The DOXA Documentary Film Festival is upon us! Running from May 3 until May 13, the fest is packed with skillful filmmaking and poignant/exciting/funny/eccentric material galore. Our film reviewers have kindly put together a few selections ahead of time, so that you, dear SAD reader, can enter festival season with some choice titles in mind. Stay tuned for more!
Harry Rankin had an unforgettable smile. With his eyes happy and his hair receding, he looked like the Monopoly Man part-way through a mid-life crisis. His voice was unforgettable, too—a kind of Carl Sagan-like drawl, but with a bit more enunciation and a little more verve. Owing to this, his uncanny charisma, and 20 years of service as a Vancouver city council member, Rankin started to become recognizable in public. He would be stopped on the neighbourhood sidewalk and told how good of a man he was; how his many years at city hall were well served. That’s why, in 1986, Rankin ran to be Vancouver’s mayor. Everyone was sure he would win—so was he.
But Rankin had far too many strange affiliations for his win to be prematurely celebrated. Like other, less appealing politicians in the public eye today, Rankin’s strength as a politician was his unwillingness to behave like one. He had a tattoo on his forearm and a fun-loving—and occasionally brutal—curmudgeonliness. He called other city council members “twerps” and “jerks.” He said that dealing with them was like dealing with “water dripping on [his] head.” He dated, and then married, an anarchist. This might have been why it took him more than a dozen times before he was first elected to city council.
His opposition was Gordon Campbell. Today, Campbell is an animated leader. Then, new to politics, he was an automaton. The match-up was iconic; automaton against icon; pro-developer against pro-social housing; pro-rich vs. pro-poor; local city vs. international village. They spoke about two visions of Vancouver’s future.
The drama of Teresa Alfeld’s documentary The Rankin File: Legacy of a Radical—which culls footage from his 1986 campaign trail—turns on whether Rankin will win mayorship, what will happen if he does, and what the city might do if he doesn’t.1986 was a crossroads with two conductors pointing in different directions. It’s a time, and a politician, worth returning to.
Japanese artist Yayoi Kusama paints luscious art-worlds you can find yourself lost in. For instance, see the bulbous, curvy, polka-dotted pumpkin lanterns decked across a room of mirrors; see the ten-million candles floating in endless black space, or the red and white Yoshi eggs—polka-dotted once again, her signature—floating in a crimson room. Kusama’s works are bright, gummy, simple, and sweet. They are eminently selfie-able. They are like candy you can crawl inside.
Now internationally famous, Kusama first began making art 80 years ago in a family that wanted the prestige of a lawyer, instead. Her childhood, typically tragic, quickly turned uniquely haunting: at 10, she started hallucinating flowers, which spoke to her; at 13, in 1942, she was sent to a military factory, where she sewed parachutes and listened to the American B-29s flying overhead; later, back at home, her affluent mother would destroy her early experiments with painting and send her off to spy on her adulterous father, instilling in her a life-long discomfort with sex. Unwilling to be the woman who listened and obeyed any longer, Kusama ran away from her suitors, from Japan, and into the New York art world, where she made groundbreaking art to be copied by the like of Claes Oldenburg and Andy Warhol. It would take another 30 years for the international accolades to roll in, but when they did, they poured; in 2013, she decorated George Clooney in a Snoopy camouflage of black-and-white dots for W Magazine; in 2014, her White No.28 sold for seven million dollars; and in 2017, her work became the most popular attraction at the Hirschhorn Museum in Washington D.C. With her success, her canvasses brightened.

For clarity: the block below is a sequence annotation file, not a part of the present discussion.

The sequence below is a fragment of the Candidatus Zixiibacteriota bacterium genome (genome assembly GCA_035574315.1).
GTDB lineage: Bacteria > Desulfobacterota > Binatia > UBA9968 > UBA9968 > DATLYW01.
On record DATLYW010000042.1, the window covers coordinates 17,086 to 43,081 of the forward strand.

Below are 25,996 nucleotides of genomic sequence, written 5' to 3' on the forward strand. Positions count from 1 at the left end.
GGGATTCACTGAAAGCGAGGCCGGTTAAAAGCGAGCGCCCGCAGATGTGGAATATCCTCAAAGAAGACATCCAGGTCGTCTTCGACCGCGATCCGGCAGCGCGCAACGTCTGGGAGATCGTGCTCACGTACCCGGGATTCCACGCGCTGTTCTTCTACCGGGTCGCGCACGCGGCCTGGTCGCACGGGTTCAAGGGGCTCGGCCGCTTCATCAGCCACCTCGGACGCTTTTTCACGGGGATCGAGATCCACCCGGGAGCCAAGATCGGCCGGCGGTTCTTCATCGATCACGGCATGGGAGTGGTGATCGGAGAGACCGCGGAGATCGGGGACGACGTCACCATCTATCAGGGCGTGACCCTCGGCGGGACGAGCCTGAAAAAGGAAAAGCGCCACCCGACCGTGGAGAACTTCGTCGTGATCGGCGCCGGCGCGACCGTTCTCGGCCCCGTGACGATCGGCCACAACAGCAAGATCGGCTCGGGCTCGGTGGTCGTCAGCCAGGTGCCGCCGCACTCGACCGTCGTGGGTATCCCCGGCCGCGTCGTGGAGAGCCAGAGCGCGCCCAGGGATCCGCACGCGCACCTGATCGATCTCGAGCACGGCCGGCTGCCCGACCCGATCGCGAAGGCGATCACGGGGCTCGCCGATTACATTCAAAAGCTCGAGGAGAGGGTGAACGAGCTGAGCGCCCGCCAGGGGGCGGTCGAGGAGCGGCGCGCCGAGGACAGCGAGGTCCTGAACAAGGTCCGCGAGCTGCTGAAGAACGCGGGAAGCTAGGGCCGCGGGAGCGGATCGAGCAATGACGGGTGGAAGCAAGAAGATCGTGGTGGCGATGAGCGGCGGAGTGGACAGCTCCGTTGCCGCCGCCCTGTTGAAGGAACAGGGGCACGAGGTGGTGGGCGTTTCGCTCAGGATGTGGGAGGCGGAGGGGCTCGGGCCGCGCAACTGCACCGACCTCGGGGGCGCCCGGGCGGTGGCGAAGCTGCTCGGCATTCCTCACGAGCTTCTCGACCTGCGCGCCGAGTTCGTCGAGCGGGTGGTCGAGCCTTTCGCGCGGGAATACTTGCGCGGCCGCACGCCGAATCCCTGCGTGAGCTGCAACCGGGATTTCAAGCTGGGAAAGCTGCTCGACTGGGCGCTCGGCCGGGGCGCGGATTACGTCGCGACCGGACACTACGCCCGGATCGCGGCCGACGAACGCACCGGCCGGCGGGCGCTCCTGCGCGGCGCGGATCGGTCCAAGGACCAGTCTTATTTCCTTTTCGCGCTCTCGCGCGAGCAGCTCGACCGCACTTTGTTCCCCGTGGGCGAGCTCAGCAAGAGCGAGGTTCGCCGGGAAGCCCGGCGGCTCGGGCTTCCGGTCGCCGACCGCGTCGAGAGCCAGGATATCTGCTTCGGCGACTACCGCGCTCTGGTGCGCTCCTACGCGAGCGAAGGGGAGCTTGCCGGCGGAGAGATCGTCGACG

Kusama, now 89, sports bright, liquorice-red hair. She works from a mental hospital in Tokyo, where, still prolific, she creates neon dreamscapes she hopes will bring about world peace. Whether or not her work will stop wars, Kusama’s art does speak of a peaceful environment. By her own account, these polka-dotted landscapes are where Kusama feels she lives. Within her art, you can join her for a while, if you’d like. It’s a beautiful world.
The Rankin File: Legacy of a Radical will be screening on Thursday, May 3 at 7:00pm (opening night!) and on Tuesday, May 8 at 6:00pm. Tickets can be purchased here. Kusama - Infinity will be screening on Saturday, May 12 at 7:00pm and at 9:00pm (closing night!) Tickets can be purchased here.